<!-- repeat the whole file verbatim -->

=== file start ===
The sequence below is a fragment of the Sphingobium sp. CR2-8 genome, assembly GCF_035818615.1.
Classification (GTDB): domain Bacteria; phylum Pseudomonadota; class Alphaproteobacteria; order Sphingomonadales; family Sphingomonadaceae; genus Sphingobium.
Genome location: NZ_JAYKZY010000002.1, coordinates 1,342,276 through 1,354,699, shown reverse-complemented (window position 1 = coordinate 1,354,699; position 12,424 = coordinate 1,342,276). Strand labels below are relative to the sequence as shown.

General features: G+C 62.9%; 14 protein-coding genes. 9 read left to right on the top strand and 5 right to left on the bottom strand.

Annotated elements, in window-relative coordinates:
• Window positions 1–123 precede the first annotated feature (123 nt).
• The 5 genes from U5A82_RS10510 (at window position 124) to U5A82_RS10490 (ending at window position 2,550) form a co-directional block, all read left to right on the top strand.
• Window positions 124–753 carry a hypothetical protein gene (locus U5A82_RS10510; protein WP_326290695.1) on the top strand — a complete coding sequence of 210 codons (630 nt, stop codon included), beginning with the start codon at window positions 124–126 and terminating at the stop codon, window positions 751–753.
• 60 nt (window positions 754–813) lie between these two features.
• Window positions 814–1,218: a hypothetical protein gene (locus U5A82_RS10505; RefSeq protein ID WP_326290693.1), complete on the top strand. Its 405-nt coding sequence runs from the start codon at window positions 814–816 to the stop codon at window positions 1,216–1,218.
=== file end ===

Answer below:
The sequence below is a fragment of the Sphingobium sp. CR2-8 genome, assembly GCF_035818615.1.
Classification (GTDB): domain Bacteria; phylum Pseudomonadota; class Alphaproteobacteria; order Sphingomonadales; family Sphingomonadaceae; genus Sphingobium.
Genome location: NZ_JAYKZY010000002.1, coordinates 1,342,276 through 1,354,699, shown reverse-complemented (window position 1 = coordinate 1,354,699; position 12,424 = coordinate 1,342,276). Strand labels below are relative to the sequence as shown.

General features: G+C 62.9%; 14 protein-coding genes. 9 read left to right on the top strand and 5 right to left on the bottom strand.

Annotated elements, in window-relative coordinates:
• Window positions 1–123 precede the first annotated feature (123 nt).
• The 5 genes from U5A82_RS10510 (at window position 124) to U5A82_RS10490 (ending at window position 2,550) form a co-directional block, all read left to right on the top strand.
• Window positions 124–753 carry a hypothetical protein gene (locus U5A82_RS10510; protein WP_326290695.1) on the top strand — a complete coding sequence of 210 codons (630 nt, stop codon included), beginning with the start codon at window positions 124–126 and terminating at the stop codon, window positions 751–753.
• 60 nt (window positions 754–813) lie between these two features.
• Window positions 814–1,218: a hypothetical protein gene (locus U5A82_RS10505; RefSeq protein ID WP_326290693.1), complete on the top strand. Its 405-nt coding sequence runs from the start codon at window positions 814–816 to the stop codon at window positions 1,216–1,218.